Malignant neoplasms are known for their heterogeneity and evolutionary progression. The oncogenesis model described by Nowell in 1976 [1] demonstrated that when tumors accumulate mutations over time they advance to more aggressive cancers and potentially metastasize. Cancer evolution was explained further by Hanahan and Weinberg [2] who outlined the principal biological features of carcinogenesis that involve altered metabolic properties, higher mutational rates, and the capability to invade tissues and metastasize. This evolutionary model of carcinogenesis can efficiently explain the heterogeneity and multi-clonality of many cancers [3]. Different microenvironmental cues including host immune response, hypoxia, drugs and nutrient diffusion rate result in selective pressures for the development of cancer over time. To further elaborate, in the background of cancer cell high mutational rate, different heterogeneous cancer clones accumulate more mutations, become more aggressive, evade host defense systems and metastasize [4], [5], [6], [7], [8]. These features of evolution and heterogeneity set cancers as ever-moving targets, thus presenting diagnostic, prognostic and even therapeutic challenges [9]. Also, chemo- and immune-resistance, due to microenvironmental natural selection and the presence of other intrinsic factors like cancer stem cells [10], represent significant obstacles to effective cancer therapeutics [11].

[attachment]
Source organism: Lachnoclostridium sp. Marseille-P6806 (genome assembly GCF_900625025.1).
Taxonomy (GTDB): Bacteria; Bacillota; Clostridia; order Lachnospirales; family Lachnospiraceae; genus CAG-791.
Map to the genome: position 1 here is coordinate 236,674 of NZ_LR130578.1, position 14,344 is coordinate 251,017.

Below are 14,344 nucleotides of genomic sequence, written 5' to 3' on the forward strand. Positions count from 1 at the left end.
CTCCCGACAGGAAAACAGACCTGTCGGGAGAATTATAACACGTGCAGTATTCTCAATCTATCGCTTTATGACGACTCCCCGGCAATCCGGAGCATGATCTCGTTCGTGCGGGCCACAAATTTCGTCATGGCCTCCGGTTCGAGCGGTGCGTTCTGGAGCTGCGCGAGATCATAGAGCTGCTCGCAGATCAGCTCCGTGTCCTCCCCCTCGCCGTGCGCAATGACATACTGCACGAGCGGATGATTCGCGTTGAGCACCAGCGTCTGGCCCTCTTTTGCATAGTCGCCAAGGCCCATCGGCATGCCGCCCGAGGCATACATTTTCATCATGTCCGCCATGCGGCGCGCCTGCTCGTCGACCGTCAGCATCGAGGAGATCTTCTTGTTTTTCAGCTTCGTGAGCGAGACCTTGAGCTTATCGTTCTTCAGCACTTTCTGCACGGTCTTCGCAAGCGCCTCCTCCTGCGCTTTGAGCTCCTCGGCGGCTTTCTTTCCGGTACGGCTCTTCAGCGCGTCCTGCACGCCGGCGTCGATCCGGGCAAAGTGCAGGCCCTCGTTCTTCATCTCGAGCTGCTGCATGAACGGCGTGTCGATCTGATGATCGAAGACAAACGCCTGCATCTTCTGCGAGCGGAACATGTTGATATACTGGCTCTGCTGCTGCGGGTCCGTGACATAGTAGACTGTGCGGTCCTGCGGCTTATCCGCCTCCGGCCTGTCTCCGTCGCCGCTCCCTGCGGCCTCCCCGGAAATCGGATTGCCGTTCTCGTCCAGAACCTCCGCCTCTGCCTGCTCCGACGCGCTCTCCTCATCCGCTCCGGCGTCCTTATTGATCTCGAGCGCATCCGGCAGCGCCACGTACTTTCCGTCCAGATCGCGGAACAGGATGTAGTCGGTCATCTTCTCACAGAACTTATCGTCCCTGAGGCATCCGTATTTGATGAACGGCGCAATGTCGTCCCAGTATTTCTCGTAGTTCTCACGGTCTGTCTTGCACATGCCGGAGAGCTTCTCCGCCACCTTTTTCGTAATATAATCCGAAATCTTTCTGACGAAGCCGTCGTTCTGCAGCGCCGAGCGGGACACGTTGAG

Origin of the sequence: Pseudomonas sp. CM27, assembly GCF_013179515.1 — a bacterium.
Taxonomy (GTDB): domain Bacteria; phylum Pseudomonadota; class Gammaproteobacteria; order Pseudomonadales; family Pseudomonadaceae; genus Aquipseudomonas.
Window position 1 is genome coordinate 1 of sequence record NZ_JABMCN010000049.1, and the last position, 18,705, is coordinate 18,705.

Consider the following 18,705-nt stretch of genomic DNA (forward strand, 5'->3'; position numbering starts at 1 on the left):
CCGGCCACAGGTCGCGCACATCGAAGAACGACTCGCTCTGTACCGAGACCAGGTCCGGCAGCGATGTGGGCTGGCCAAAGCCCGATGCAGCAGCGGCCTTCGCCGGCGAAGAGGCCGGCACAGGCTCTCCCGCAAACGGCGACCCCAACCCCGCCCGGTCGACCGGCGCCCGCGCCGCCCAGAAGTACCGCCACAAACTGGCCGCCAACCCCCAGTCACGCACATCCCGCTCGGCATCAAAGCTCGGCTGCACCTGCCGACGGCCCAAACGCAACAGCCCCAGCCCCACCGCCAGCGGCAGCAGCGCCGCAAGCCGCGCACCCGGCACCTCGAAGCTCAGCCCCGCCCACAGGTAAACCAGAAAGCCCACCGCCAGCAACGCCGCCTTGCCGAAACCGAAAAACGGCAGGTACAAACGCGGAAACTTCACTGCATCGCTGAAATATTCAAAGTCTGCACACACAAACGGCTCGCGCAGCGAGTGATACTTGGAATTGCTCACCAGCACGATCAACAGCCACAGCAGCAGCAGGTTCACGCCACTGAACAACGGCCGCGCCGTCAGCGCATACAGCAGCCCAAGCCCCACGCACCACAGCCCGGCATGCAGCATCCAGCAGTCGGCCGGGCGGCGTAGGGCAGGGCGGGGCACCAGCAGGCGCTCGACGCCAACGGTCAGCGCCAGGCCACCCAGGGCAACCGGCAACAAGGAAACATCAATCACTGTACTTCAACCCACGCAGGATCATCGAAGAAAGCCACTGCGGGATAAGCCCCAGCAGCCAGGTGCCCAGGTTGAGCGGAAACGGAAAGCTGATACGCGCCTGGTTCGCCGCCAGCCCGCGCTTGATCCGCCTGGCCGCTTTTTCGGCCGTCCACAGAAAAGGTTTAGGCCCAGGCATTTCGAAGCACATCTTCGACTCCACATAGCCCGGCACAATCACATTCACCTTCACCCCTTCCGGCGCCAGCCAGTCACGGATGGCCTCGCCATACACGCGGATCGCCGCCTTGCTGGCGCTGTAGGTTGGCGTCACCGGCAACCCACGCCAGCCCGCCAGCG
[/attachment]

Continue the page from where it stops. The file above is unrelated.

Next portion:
Similar to cancer cell evolution, our approaches to face the cancer challenge also evolved over time. In the 1970s until early 2000s, researchers and clinician scientists focused on one gene or one biological signaling pathway at a time. However, after the era of human genome project [12], we are currently moving fast into the age of molecular profiling of cancer genomics [13], bioinformatics [14], precision medicine [15] and digital imaging that generate a wealth of “raw data” through high-throughput experimental and analytical platforms. These new advances in research tools though needed, are very complex and expanding, which sometimes makes them difficult to interpret, envision or properly utilize [16], [17]. The hope for better understanding and clinical utilization of these new tools comes through the integration of different data types [18], [19]. Pathologists, in particular, are the best fit for the job of data integration and understanding due to their unique position as a link between the bench and bedside [12], [13], [14]. This is evidenced in their emerging role in analyzing resected tumors for ancillary therapeutic predictive markers such as PD-1 [20], [21], [22].